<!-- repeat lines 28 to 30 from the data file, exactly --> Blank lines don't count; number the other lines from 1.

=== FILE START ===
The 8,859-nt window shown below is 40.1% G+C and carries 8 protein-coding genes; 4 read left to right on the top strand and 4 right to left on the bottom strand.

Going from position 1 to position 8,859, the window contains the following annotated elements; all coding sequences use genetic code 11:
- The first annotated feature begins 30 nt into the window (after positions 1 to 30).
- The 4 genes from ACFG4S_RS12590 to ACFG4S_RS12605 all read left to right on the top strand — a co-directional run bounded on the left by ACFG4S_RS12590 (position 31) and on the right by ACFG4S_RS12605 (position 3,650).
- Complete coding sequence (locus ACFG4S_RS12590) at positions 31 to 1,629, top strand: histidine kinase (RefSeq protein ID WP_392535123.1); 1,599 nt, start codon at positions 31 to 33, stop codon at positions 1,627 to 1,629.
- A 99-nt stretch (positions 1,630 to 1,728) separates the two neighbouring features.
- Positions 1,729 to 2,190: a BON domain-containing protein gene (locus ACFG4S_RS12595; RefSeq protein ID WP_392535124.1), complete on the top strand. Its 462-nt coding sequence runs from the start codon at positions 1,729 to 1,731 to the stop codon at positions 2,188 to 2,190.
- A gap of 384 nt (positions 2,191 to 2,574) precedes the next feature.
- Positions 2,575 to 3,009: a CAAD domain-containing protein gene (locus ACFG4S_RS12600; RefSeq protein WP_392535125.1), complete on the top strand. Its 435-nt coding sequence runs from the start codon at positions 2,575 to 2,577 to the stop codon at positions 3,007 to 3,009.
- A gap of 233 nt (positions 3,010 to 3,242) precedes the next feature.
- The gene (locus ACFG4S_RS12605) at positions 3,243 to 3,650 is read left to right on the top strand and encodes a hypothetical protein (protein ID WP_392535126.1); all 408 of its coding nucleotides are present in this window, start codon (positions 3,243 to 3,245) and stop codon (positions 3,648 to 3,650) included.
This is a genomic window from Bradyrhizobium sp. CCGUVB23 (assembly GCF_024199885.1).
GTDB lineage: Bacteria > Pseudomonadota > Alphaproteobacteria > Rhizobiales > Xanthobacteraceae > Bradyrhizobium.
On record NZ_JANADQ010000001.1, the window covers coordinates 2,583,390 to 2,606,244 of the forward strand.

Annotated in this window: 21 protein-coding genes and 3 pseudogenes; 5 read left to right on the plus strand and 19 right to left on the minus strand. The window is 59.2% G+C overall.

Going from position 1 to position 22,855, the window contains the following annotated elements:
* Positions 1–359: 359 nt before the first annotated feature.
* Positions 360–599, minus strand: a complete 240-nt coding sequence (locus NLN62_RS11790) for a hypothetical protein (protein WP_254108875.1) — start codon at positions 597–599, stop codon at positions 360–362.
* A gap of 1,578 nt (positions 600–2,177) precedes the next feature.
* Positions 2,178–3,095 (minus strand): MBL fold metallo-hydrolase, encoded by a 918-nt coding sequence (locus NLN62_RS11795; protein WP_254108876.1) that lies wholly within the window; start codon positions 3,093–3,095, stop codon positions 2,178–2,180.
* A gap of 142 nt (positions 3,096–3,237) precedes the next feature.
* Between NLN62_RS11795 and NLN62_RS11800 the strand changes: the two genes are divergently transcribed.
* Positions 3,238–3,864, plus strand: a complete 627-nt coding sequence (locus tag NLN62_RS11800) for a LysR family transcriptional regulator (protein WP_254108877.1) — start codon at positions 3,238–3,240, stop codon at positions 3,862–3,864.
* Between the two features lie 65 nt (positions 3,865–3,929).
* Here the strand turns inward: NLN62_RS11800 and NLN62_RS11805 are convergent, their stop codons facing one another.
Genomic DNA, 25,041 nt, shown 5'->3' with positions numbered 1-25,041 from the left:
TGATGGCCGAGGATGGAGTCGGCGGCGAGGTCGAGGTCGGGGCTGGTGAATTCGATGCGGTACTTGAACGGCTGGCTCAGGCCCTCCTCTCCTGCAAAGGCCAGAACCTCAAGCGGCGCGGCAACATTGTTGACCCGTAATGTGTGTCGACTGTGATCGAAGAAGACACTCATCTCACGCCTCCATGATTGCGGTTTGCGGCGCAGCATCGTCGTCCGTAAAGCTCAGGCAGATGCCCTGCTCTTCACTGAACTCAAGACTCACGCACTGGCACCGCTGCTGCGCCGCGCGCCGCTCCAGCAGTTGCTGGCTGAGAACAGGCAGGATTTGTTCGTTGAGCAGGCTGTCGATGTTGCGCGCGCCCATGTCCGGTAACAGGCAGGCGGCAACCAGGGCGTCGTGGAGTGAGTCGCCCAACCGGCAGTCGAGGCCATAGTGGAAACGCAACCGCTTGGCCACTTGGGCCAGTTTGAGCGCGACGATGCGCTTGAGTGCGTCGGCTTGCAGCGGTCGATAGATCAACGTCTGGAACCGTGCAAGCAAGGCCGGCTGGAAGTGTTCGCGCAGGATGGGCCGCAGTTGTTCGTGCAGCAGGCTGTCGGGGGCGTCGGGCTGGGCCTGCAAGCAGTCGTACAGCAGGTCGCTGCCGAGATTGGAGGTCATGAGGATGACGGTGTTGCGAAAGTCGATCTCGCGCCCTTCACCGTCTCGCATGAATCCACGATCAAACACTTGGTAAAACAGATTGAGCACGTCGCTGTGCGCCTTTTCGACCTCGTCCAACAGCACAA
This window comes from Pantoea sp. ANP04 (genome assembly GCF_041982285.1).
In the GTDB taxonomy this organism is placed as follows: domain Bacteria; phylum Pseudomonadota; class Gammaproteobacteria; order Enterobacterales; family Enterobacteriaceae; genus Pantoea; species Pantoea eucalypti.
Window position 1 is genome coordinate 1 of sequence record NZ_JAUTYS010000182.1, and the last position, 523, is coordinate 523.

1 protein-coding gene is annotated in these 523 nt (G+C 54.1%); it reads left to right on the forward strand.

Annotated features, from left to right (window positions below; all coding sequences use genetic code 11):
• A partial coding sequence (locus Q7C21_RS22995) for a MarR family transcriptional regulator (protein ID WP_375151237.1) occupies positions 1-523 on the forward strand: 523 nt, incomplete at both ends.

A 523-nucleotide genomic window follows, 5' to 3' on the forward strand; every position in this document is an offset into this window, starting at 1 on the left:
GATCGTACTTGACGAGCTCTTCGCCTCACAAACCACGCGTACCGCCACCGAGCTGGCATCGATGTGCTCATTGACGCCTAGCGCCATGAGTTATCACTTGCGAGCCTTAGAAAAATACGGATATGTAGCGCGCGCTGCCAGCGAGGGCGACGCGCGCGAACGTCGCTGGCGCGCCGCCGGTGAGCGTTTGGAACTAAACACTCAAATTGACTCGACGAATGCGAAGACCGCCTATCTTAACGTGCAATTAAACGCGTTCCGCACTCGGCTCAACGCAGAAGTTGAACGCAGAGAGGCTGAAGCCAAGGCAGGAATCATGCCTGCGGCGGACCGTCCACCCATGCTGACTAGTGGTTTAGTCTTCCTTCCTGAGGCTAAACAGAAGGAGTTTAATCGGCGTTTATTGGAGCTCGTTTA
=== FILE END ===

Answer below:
This window comes from Pantoea sp. ANP04 (genome assembly GCF_041982285.1).
In the GTDB taxonomy this organism is placed as follows: domain Bacteria; phylum Pseudomonadota; class Gammaproteobacteria; order Enterobacterales; family Enterobacteriaceae; genus Pantoea; species Pantoea eucalypti.
Window position 1 is genome coordinate 1 of sequence record NZ_JAUTYS010000182.1, and the last position, 523, is coordinate 523.